Tuesday, July 21, 2015

5 Great Wildflower Locations in Colorado

5 of the best wildflower locations in colorado flag

Summer is wildflower season in the Rocky Mountains.  The snow melts and the hills come alive with color making for a photographer's paradise.  Nothing seems to compliment a stunning mountain backdrop better than a foreground of fiery blossoms.  There are many locations that are known for their abundance of budding beauties, but the areas listed below are ones that stand out in my experience:

1. Boulder Flatirons

Yellow wildflowers and the Boulder Flatirons in springtime with moon, Colorado

The entire area surrounding the Flatirons is a great spot in the springtime to find some color. The flat plains of the Front Range come to an end as massive rock formations shoot out of the ground.  One of the most popular places to hike is Chautauqua Park located right on the edge of the town in Boulder.  Here, you can walk only feet away from the parking lot and find yourself in the middle of rolling hillsides full of flowers.

When to go: Late May to Early June

2. American Basin

Beautiful blue columbines in American Basin, San Juan mountains, Colorado

American Basin is a most beautiful setting in the San Juan mountain range.  Located near Lake City just off the Alpine Loop scenic byway en route to Cinnamon Pass, the basin is better known as part of the standard route that leads to one of Colorado's "easiest" 14ers, Handies Peak.  This short hike into the valley is best done at sunrise when the first rays of light hit American Peak in the background.

When to go: Mid July to Early August

3. Shrine Pass

Wildflowers at Shrine Mountain with Mt. of the Holy Cross near Vail Pass, Colorado

Shrine Pass is accessed just a couple miles off of Vail Pass on I-70.  From the pass, a short (and popular) hike up to Shrine Mountain will reward your effort with countless clusters of indian paintbrush and lupine wildflowers.  The 360 views are awesome!  From here you can frame the famous Mt. of the Holy Cross as a backdrop, or capture the whole length of the rugged Gore range to the north.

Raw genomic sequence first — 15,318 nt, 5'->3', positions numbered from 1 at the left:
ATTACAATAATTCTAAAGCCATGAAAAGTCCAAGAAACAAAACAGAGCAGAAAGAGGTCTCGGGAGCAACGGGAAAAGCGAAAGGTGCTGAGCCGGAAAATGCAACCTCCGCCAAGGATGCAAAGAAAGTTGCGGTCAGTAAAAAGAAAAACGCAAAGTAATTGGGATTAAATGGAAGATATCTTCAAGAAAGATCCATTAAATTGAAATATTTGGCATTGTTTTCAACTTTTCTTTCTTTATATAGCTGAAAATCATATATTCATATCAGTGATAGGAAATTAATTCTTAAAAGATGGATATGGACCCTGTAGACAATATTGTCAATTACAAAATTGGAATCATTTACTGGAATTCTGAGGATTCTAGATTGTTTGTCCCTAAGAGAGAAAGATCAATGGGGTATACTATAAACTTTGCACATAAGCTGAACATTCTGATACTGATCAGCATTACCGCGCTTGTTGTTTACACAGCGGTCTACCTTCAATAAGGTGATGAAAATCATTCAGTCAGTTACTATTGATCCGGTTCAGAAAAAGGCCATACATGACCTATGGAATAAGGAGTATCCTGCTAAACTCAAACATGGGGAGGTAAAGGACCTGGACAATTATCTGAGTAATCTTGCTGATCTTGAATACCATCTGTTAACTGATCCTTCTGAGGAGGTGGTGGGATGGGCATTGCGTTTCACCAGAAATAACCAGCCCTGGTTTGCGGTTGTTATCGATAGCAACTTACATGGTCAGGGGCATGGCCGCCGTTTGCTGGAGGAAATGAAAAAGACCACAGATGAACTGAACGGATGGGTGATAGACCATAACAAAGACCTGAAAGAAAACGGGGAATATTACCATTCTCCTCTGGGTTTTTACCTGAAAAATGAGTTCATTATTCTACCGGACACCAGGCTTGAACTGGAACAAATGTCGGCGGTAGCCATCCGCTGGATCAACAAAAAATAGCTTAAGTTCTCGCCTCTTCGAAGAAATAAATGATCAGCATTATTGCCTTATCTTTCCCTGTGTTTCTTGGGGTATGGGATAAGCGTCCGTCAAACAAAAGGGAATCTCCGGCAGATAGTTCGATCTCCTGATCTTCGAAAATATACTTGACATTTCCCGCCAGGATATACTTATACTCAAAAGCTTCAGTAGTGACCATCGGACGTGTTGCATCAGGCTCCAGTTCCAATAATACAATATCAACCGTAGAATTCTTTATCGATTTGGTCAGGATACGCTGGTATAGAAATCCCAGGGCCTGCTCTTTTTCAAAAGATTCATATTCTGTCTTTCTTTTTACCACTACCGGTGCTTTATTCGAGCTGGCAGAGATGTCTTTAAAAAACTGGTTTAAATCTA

When to go: Mid July to Early August

4. Crested Butte

The town of Crested Butte is called the "wildflower capitol of Colorado." Endless hillsides of yellow mules ears and white cow parsnip are seen in every direction on a drive through town. Mt. Crested Butte and Gothic Mountain are the dominant peaks here and can best be viewed along Gothic Road just past the ski area. The Brush Creek Road is another great drive and can be extended much further if you have 4-wheel drive.

When to go: July

5. Yankee Boy Basin

 A popular 4 wheeling/hiking location just outside the unique town of Ouray, Yankee Boy Basin is one of the best ways to witness Colorado's finest scenery.  Ouray is called the "Switzerland of America".  The peaks of the Sneffels Range are arguably the most jagged in the state.  The waterfalls, wildflowers, and dramatic mountains are just breathtaking.

When to go: July/August

To view more wildflower art/photography visit: http://aaron-spong.artistwebsites.com/art/all/all/all/wildflowers

Tuesday, July 14, 2015

Teocalli Mountain - July 2015

Teocalli Mountain with an old Barn along Brush Creek road near Crested Butte, Colorado
Old farming house with Teocalli Mountain - Prints Available

KD ready to go!

Cami, KD and I drove down to the Brush Creek road with the intention of 4 wheeling up to the Teocalli Mountain trailhead to set up camp Wednesday night, but by the time we had everything loaded, it was almost dark and raining hard.  We drove a couple hundred yards up the trail on the ATV and turned around to take refuge in the truck where we slept that night.